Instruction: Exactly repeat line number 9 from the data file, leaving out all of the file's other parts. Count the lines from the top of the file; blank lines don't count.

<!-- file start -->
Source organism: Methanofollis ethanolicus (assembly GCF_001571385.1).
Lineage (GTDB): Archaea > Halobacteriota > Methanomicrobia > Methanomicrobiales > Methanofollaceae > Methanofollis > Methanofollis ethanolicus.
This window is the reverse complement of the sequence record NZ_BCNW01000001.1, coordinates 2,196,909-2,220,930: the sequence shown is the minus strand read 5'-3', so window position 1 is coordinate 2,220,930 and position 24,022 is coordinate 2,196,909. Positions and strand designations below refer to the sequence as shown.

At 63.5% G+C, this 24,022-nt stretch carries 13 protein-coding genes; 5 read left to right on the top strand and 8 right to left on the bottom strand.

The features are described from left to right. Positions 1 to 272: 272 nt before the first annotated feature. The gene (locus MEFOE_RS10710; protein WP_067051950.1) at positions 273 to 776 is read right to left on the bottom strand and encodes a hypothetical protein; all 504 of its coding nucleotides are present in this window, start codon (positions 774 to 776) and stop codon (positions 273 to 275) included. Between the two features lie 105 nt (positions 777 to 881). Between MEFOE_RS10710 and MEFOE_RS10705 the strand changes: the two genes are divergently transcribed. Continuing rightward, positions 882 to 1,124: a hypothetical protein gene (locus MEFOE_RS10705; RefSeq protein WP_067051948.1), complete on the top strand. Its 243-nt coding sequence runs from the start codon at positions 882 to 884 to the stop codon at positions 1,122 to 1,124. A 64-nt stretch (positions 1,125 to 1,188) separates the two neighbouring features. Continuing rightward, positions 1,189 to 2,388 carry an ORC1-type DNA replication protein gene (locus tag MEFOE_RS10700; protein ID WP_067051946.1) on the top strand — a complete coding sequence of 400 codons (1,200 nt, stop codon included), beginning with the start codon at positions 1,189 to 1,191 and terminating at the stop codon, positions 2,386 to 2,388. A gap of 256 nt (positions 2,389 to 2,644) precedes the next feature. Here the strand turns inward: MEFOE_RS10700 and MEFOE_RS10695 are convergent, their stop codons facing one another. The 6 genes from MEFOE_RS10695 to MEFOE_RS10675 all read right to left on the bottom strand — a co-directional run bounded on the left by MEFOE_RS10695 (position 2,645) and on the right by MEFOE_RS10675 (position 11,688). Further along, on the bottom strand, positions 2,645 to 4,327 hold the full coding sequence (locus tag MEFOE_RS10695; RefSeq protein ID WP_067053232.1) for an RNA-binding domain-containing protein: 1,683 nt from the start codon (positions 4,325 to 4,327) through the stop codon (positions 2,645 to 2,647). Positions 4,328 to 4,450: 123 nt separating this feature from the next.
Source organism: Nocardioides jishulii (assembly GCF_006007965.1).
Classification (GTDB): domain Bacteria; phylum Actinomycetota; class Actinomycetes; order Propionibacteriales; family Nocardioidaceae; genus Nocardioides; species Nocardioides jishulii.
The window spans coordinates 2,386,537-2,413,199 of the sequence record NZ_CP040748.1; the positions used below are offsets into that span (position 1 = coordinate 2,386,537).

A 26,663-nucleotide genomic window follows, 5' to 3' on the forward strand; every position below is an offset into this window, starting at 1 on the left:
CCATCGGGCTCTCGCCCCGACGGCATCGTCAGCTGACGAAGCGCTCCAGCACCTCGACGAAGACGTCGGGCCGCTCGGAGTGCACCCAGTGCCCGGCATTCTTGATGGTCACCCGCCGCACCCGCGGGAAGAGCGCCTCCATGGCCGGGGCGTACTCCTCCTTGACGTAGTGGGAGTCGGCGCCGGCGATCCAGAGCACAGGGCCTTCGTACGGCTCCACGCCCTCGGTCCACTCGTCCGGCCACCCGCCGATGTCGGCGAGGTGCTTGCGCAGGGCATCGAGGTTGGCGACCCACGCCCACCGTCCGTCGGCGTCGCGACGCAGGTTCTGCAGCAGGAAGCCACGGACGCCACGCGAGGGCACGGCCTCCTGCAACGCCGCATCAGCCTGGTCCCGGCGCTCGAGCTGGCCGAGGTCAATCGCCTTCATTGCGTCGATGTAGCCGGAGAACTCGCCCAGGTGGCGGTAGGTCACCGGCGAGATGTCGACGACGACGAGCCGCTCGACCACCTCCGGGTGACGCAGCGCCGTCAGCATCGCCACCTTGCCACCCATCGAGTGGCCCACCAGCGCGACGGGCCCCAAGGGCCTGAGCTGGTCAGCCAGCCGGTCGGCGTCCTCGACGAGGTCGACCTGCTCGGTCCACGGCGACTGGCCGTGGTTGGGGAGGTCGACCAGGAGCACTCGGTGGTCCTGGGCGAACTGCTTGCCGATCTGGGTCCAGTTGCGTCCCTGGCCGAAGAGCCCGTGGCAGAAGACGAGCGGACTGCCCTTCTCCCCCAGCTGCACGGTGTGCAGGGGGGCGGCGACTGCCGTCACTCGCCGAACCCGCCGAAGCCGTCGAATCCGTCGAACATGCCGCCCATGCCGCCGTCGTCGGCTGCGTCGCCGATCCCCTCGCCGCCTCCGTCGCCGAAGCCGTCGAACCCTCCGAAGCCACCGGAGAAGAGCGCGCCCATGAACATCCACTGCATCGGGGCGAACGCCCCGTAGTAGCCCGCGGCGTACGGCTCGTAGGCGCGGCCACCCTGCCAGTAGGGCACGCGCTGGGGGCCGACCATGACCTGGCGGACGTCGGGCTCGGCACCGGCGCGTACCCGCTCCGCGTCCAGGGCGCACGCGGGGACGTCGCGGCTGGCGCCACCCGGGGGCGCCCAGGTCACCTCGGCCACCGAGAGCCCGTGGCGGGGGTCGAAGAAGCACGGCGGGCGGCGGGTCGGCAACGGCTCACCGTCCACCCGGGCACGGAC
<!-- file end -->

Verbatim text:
A 26,663-nucleotide genomic window follows, 5' to 3' on the forward strand; every position below is an offset into this window, starting at 1 on the left: